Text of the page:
When Rob Martin was discharged from the Canadian military eight years ago, he was in a crisis.
He had recently returned from the Afghanistan war, where he was a senior signals intelligence officer charged with intercepting enemy communication. Twenty-five Canadians died during the tour and Mr. Martin couldn't shake the feeling he was responsible for their deaths. As his mental health unravelled, his marriage fell apart. He then lost his military family, and the long-time soldier began contemplating taking his own life.
"I was released at the height of my injury and everything was collapsing," the retired lieutenant-colonel, who has posttraumatic stress disorder (PTSD), told senior military health officials gathered Saturday in Toronto for the Warrior Care conference, held ahead of the Invictus Games.
"It is not easy when you lose your identity because you lose your purpose in life," he said. "You look in a mirror and you don't know who you are. You ask some pretty existential questions, especially when you're sailing down into the abyss with no bottom."
Intensive therapy, veterans' support programs, mentors and his desire to help others have helped pull Mr. Martin out of the abyss. But his recovery is an continuing journey, as it is for many of the 550 athletes from 17 countries who are competing in the Invictus Games.
Created three years ago by Prince Harry, the Games bring together wounded, ill and injured military personnel and veterans for a week of sports competition. The event begins with opening ceremonies on Saturday night at the Air Canada Centre in Toronto. About 90 Canadians will be competing.
Defence Minister Harjit Sajjan said he hopes the athletes' tenacity to overcome their physical and mental challenges will inspire others.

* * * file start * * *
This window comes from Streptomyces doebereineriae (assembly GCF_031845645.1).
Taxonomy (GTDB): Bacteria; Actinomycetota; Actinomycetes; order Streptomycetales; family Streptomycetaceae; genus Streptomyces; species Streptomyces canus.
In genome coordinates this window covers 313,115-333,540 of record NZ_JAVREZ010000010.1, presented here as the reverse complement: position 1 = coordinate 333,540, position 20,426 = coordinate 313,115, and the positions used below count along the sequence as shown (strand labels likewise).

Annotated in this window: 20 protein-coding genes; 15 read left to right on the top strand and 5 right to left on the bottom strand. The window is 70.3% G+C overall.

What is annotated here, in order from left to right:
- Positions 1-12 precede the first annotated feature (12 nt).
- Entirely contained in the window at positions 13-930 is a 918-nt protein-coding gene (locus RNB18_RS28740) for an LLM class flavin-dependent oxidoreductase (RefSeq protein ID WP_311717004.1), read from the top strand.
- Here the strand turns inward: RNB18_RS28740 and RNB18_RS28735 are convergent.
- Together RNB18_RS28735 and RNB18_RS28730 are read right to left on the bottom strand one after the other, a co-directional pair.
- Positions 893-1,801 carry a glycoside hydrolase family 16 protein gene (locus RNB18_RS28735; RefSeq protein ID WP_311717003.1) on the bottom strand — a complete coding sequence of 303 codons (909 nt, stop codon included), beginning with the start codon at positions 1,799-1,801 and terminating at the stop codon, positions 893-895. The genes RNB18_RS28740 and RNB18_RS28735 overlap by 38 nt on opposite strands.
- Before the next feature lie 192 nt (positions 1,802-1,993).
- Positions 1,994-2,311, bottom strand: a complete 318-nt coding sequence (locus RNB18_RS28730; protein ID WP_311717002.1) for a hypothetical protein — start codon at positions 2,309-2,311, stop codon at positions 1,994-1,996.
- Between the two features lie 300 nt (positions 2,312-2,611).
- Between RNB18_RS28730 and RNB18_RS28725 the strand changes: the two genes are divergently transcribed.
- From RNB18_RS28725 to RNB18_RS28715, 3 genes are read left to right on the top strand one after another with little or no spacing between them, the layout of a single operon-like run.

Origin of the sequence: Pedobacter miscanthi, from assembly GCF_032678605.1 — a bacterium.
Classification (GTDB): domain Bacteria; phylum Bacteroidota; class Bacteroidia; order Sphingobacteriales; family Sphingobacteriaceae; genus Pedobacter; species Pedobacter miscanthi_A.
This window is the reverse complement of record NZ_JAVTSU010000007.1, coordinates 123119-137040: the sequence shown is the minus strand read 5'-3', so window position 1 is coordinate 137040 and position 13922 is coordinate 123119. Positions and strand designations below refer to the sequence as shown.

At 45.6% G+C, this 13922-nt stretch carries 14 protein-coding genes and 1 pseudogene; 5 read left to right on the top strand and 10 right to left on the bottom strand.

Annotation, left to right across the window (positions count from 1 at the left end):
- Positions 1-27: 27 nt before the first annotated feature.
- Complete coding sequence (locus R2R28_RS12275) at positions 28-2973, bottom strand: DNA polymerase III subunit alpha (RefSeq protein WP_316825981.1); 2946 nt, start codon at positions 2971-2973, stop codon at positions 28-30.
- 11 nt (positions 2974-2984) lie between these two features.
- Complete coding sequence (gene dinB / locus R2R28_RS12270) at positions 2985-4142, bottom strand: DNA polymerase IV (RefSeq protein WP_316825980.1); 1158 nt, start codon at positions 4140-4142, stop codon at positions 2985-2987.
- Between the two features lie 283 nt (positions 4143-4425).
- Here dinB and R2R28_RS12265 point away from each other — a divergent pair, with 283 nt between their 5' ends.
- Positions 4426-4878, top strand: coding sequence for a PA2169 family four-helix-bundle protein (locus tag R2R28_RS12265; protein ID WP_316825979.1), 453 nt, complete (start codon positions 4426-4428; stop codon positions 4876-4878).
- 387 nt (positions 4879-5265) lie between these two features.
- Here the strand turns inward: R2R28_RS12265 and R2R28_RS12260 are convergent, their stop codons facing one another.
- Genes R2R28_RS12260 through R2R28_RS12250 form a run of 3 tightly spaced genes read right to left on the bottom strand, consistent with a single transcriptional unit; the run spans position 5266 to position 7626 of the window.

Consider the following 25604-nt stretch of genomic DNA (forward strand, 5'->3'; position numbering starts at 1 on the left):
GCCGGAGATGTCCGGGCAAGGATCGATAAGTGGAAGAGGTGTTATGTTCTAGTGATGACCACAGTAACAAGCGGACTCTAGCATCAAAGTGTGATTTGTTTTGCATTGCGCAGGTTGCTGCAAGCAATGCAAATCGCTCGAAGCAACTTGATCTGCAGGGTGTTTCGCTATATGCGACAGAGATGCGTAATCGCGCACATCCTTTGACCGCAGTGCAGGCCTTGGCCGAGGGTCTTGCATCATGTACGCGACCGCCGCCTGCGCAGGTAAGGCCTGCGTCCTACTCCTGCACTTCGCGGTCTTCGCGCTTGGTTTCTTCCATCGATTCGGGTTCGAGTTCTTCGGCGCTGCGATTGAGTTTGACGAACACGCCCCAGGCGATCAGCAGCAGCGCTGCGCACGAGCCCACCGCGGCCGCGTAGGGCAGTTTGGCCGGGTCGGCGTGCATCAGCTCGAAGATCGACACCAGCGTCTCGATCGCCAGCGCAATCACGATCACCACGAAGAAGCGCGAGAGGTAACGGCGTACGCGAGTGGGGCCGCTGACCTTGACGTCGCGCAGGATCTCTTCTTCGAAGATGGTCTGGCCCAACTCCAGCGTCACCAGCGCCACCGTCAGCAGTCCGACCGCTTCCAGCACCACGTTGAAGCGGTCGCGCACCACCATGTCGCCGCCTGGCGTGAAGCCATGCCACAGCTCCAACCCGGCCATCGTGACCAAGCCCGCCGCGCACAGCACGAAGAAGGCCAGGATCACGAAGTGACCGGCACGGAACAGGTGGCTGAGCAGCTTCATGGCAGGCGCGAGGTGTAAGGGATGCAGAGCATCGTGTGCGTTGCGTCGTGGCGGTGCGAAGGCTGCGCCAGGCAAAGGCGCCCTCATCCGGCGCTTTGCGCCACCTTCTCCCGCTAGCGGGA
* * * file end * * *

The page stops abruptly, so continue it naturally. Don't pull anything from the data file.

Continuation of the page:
"The Invictus Games are about setting an example, not just for other service members, but I think for all of our citizens," he said after his speech at the conference.
Earlier this week, Mr. Sajjan met with the Chief of the Defence Staff, General Jonathan Vance, and the new Veterans Affairs Minister, Seamus O'Regan, to talk about mental-health issues confronting the nation's soldiers and vets. National Defence and Veterans Affairs are expected to soon release a new joint suicide-prevention strategy.
Mr. Sajjan said the strategy will focus on building resilience in military members and ensuring support services don't follow a one-size approach and are catered to a soldier's specific situation and needs.
"When you put the uniform on, we are asking a lot as a nation," the Defence Minister said. "When somebody comes in, we want them to see a system that is going to look after them, look after their mental and physical well-being."
But there are fissures in the system that first need to be sealed. Many of the vets that Debbie Lowther and her team of volunteers at Veterans Emergency Transition Services Canada encounter have fallen through those cracks. The non-profit organization helps vets who are homeless or at risk of losing their home.
Ms. Lowther, who was part of a conference panel, hopes the new suicide-prevention strategy includes a mentoring program that partners veterans who have successfully adjusted to life outside the military with newly released soldiers.
"There needs to be a check-in and followup to make sure they're okay," she said. "So that we know who the people are who are struggling. So they're not struggling in silence in their basement."
Military statistics show that the suicide rate has increased in recent years in the Canadian army, which shouldered the bulk of Canada's combat operations during the international Afghanistan mission. The army suicide rate among regular Forces males was 33.32 per 100,000 from 2002 to 2015, nearly 2.6 times higher than non-army branches, such as the navy and air force.
A continuing Globe and Mail investigation has found that more than 70 Canadian military members and vets who served on the Afghanistan mission have killed themselves after returning home. The reasons for doing so are complex, and often many factors are involved, such as alcohol abuse, relationship breakdowns and mental illness. The Globe's profiles of 31 Afghanistan war veterans lost to suicide, published last fall, revealed that many of the soldiers were dealing with PTSD or other mental illnesses connected to their experiences during the dangerous deployment. Some were also struggling to get sufficient care.